Considered a form of male birth control, vasectomy eliminates the supply of sperm to a man’s semen, by sealing the tubes (called vas deferens) from the testicles to the penis. Once the patient has fully recovered, the semen has zero sperm count and, therefore, no chance of fertilizing an egg.
The surgery has a low risk of complications, although there are numerous considerations involved. Since this is an elective surgery, it is crucial that the patient be certain that he does not want to father children in the future. While reversal surgery may be attempted, it is not 100% successful, and it is best if the patient takes time for careful consideration before initiating vasectomy.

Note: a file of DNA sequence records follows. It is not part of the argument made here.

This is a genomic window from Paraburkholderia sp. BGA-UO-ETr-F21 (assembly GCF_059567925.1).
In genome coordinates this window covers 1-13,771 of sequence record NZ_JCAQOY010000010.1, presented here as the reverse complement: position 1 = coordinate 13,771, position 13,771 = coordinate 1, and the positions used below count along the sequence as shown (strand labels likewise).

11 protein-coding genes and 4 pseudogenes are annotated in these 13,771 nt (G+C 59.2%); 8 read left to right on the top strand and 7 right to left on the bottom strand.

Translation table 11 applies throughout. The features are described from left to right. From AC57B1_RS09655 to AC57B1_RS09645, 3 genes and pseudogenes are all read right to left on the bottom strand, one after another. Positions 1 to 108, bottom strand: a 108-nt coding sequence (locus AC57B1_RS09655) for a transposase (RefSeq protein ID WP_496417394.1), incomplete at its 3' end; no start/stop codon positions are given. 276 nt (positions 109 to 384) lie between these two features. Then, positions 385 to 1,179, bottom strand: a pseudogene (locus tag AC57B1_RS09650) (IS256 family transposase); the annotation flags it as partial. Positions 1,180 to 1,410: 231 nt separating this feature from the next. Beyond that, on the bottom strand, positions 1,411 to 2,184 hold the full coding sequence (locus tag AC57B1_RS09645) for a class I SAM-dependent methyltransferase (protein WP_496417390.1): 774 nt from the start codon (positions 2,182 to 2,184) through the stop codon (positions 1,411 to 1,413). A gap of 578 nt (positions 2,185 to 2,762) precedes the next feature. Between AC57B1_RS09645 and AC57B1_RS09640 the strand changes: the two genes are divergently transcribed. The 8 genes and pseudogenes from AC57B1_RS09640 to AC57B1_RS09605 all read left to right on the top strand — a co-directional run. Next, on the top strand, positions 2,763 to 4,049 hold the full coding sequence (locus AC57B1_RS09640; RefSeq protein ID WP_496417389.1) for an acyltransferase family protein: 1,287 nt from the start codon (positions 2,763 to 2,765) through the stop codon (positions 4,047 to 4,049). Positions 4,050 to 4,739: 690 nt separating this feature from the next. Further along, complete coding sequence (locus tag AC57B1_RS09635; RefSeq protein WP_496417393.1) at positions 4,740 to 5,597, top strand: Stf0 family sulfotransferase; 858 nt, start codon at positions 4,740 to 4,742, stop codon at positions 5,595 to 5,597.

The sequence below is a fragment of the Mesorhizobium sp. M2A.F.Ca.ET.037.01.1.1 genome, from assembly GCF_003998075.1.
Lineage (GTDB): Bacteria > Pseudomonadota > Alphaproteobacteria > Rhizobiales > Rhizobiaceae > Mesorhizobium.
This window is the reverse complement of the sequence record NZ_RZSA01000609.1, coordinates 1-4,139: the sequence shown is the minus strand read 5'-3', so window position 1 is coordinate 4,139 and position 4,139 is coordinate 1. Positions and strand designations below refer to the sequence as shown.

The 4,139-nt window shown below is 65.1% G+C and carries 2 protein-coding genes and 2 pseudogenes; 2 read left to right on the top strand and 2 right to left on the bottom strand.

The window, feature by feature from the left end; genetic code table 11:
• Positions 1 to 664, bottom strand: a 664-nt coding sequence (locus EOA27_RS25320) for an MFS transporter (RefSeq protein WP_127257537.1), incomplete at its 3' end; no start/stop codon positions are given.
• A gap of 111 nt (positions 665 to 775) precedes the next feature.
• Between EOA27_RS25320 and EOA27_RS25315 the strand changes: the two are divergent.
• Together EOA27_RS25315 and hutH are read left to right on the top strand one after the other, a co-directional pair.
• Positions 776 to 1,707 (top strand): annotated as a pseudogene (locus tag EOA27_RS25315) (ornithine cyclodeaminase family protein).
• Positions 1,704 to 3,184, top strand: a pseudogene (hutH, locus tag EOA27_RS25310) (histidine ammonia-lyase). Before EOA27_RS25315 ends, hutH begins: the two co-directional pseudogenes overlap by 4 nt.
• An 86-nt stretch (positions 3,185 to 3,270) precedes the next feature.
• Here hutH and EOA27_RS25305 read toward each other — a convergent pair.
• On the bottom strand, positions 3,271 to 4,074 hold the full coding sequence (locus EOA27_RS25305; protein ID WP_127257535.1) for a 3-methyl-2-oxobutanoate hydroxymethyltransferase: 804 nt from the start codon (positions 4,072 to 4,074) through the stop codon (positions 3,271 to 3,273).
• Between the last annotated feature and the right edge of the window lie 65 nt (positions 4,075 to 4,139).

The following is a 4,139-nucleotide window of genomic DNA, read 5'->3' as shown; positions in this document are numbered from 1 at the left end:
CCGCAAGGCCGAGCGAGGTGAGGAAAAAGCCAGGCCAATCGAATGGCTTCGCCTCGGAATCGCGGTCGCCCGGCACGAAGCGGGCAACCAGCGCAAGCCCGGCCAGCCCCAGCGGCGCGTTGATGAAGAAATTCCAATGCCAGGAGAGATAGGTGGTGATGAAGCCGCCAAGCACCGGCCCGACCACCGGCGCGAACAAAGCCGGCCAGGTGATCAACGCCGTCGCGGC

While vasectomy is a nearly one hundred percent effective birth control method, it does not offer protection from sexually transmitted diseases. Vasectomies are generally performed under local anesthetic in a doctor’s office or clinic.
Vasectomy Side Effects and Risks
When considering whether or not to have vasectomy surgery, it is important to fully understand all the potential risks involved. Although patients rarely encounter serious complications, there are some common side effects, including: swelling, bruising of the scrotum, bleeding inside the scrotum and infection of the surgery site.
Despite commonly held misconceptions, vasectomy has not been shown to: affect sexual performance, permanently damage sexual organs, increase the risk of cancer or heart disease or cause severe pain.